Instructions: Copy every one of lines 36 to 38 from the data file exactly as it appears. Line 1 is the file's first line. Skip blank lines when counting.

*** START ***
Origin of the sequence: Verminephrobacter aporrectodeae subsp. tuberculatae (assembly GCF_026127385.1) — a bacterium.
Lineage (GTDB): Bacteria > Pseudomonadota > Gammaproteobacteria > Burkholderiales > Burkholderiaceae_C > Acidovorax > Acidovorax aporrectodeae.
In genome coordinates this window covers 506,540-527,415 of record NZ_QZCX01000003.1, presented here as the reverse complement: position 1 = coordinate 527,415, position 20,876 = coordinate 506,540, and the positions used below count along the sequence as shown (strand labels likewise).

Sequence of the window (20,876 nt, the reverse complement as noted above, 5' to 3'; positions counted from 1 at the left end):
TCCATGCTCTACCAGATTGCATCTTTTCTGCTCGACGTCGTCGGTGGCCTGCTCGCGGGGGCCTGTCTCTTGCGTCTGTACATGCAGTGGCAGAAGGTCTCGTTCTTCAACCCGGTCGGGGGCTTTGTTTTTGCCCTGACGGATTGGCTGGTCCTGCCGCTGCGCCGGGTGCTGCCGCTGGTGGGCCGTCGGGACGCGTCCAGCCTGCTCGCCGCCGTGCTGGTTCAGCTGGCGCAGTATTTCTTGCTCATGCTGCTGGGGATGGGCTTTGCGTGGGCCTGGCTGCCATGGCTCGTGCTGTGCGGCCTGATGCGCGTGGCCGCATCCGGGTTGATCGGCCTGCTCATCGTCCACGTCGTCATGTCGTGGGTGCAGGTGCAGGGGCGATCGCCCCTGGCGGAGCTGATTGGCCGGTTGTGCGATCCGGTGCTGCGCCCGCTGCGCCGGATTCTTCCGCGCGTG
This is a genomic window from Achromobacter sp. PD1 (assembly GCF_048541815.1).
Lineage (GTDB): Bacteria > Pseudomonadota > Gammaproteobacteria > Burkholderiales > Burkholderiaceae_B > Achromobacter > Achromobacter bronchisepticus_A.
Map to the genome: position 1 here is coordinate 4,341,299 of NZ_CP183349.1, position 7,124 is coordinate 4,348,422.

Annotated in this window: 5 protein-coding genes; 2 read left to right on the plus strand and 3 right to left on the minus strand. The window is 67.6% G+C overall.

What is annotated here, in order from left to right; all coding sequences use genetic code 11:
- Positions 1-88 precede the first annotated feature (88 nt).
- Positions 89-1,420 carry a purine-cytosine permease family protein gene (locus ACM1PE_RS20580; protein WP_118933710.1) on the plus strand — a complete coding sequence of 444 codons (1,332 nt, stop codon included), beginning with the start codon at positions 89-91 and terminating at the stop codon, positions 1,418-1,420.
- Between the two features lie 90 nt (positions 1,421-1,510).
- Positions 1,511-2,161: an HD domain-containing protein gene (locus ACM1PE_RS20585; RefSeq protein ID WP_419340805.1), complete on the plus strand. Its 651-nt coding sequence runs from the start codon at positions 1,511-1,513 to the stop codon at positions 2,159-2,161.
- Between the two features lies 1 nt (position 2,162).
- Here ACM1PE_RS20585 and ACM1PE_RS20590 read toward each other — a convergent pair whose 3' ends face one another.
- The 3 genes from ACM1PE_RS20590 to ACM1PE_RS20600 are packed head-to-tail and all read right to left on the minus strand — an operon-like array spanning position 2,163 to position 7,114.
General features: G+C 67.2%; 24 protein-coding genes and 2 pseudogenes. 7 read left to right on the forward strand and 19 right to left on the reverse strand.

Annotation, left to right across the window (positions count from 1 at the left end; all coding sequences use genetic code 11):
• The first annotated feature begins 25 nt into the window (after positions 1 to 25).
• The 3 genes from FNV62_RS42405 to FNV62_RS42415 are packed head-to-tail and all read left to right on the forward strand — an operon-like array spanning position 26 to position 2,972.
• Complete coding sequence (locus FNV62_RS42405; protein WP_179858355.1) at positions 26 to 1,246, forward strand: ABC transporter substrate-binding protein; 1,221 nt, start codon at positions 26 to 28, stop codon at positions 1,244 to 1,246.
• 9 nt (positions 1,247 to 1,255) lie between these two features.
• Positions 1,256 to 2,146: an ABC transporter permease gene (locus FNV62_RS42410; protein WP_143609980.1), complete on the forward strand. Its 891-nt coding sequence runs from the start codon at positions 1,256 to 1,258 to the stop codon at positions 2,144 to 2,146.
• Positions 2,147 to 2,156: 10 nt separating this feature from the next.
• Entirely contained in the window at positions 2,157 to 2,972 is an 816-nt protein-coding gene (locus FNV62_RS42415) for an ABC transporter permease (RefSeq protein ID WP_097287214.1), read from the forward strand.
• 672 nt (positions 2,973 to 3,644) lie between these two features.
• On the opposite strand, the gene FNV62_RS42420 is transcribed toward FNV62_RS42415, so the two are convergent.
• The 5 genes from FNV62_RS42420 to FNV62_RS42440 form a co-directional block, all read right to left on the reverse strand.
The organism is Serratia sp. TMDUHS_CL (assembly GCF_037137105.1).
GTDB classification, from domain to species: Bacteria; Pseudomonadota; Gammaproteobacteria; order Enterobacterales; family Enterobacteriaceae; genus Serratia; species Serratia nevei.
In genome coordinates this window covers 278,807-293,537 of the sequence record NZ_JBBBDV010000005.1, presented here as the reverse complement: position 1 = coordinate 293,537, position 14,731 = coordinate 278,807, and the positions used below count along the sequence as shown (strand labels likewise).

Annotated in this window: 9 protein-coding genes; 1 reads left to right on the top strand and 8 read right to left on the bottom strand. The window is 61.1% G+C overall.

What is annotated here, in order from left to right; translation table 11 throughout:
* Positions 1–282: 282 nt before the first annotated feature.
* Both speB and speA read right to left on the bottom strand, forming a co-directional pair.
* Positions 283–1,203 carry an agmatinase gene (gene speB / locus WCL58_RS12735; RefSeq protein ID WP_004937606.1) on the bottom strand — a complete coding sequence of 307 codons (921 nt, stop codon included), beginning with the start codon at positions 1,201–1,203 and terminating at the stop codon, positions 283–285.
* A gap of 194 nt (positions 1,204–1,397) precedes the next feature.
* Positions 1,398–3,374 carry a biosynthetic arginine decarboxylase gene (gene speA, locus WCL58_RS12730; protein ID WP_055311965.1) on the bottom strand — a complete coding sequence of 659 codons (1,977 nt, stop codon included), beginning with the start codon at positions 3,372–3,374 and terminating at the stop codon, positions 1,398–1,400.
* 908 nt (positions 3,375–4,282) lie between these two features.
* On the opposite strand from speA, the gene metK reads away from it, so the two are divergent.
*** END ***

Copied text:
* Both speB and speA read right to left on the bottom strand, forming a co-directional pair.
* Positions 283–1,203 carry an agmatinase gene (gene speB / locus WCL58_RS12735; RefSeq protein ID WP_004937606.1) on the bottom strand — a complete coding sequence of 307 codons (921 nt, stop codon included), beginning with the start codon at positions 1,201–1,203 and terminating at the stop codon, positions 283–285.
* A gap of 194 nt (positions 1,204–1,397) precedes the next feature.